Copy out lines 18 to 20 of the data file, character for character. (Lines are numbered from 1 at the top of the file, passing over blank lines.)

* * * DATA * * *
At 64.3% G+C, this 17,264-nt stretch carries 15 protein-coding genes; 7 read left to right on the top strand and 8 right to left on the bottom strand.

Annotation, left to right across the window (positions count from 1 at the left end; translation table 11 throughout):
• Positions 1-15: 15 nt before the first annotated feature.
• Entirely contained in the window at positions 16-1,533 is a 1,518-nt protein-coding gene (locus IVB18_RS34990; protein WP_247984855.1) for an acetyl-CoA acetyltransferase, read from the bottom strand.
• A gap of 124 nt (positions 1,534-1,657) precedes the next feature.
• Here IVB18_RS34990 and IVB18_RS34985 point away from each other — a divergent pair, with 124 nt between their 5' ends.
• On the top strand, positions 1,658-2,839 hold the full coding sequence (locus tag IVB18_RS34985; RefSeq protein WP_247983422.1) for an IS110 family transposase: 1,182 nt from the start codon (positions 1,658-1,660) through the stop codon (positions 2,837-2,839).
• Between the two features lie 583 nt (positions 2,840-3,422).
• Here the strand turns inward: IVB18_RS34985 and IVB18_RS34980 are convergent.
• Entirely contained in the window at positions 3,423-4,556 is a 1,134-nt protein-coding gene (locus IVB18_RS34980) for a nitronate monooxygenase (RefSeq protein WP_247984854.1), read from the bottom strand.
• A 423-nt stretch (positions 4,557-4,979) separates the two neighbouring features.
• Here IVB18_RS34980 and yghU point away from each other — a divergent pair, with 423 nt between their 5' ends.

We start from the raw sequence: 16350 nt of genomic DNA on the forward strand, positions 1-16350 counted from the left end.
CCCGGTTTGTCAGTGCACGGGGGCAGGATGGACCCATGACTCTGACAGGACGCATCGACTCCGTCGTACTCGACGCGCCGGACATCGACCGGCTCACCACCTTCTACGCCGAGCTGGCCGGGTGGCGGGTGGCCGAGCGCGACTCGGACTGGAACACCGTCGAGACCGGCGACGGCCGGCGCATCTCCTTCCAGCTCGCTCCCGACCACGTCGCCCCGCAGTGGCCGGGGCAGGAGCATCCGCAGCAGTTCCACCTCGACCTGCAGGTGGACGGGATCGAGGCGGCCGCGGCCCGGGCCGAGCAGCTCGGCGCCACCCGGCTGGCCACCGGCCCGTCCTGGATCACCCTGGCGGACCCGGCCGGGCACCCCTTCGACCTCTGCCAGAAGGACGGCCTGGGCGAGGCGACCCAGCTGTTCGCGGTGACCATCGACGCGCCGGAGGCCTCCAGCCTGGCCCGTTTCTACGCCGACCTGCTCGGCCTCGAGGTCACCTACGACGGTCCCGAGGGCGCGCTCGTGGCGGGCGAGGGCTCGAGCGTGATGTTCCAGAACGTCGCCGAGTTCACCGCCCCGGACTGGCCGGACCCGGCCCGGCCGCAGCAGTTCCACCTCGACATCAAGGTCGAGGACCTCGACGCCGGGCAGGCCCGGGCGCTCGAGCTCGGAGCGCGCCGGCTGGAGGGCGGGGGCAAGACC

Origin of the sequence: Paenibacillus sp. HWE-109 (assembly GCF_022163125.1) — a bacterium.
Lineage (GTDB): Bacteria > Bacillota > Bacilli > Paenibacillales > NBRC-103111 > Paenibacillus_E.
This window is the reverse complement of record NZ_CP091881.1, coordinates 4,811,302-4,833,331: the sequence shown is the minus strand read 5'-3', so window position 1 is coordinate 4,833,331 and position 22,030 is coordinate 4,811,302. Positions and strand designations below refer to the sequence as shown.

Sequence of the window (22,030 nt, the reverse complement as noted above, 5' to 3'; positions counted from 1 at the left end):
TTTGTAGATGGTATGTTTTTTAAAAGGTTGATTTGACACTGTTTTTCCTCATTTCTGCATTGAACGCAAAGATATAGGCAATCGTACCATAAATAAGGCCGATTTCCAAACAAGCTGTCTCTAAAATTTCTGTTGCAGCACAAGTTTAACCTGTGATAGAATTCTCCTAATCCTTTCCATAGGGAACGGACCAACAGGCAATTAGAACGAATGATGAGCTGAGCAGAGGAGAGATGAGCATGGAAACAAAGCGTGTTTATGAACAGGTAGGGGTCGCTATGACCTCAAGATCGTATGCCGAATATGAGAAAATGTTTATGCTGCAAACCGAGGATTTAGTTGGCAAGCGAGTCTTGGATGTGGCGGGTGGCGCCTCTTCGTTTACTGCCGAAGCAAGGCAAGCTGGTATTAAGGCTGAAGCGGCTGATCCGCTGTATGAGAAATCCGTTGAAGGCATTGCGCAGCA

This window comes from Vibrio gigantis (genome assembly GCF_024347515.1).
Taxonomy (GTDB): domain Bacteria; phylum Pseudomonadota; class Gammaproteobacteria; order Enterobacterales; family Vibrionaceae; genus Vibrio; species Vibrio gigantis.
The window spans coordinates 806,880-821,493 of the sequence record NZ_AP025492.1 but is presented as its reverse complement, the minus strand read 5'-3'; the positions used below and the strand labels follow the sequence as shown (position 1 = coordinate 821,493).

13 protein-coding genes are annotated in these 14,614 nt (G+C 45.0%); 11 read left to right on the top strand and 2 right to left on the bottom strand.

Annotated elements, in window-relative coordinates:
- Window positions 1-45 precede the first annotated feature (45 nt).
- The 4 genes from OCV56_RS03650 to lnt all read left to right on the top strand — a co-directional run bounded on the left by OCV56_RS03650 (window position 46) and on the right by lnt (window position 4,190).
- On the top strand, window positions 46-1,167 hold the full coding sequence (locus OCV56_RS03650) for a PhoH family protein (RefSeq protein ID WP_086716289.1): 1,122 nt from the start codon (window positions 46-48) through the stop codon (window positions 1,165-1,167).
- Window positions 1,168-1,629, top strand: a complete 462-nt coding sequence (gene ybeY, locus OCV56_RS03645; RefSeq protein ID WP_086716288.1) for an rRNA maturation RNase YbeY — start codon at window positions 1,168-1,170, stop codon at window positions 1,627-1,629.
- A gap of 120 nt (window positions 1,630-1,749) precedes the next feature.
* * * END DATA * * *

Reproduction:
Sequence of the window (22,030 nt, the reverse complement as noted above, 5' to 3'; positions counted from 1 at the left end):
TTTGTAGATGGTATGTTTTTTAAAAGGTTGATTTGACACTGTTTTTCCTCATTTCTGCATTGAACGCAAAGATATAGGCAATCGTACCATAAATAAGGCCGATTTCCAAACAAGCTGTCTCTAAAATTTCTGTTGCAGCACAAGTTTAACCTGTGATAGAATTCTCCTAATCCTTTCCATAGGGAACGGACCAACAGGCAATTAGAACGAATGATGAGCTGAGCAGAGGAGAGATGAGCATGGAAACAAAGCGTGTTTATGAACAGGTAGGGGTCGCTATGACCTCAAGATCGTATGCCGAATATGAGAAAATGTTTATGCTGCAAACCGAGGATTTAGTTGGCAAGCGAGTCTTGGATGTGGCGGGTGGCGCCTCTTCGTTTACTGCCGAAGCAAGGCAAGCTGGTATTAAGGCTGAAGCGGCTGATCCGCTGTATGAGAAATCCGTTGAAGGCATTGCGCAGCA

This window comes from Vibrio gigantis (genome assembly GCF_024347515.1).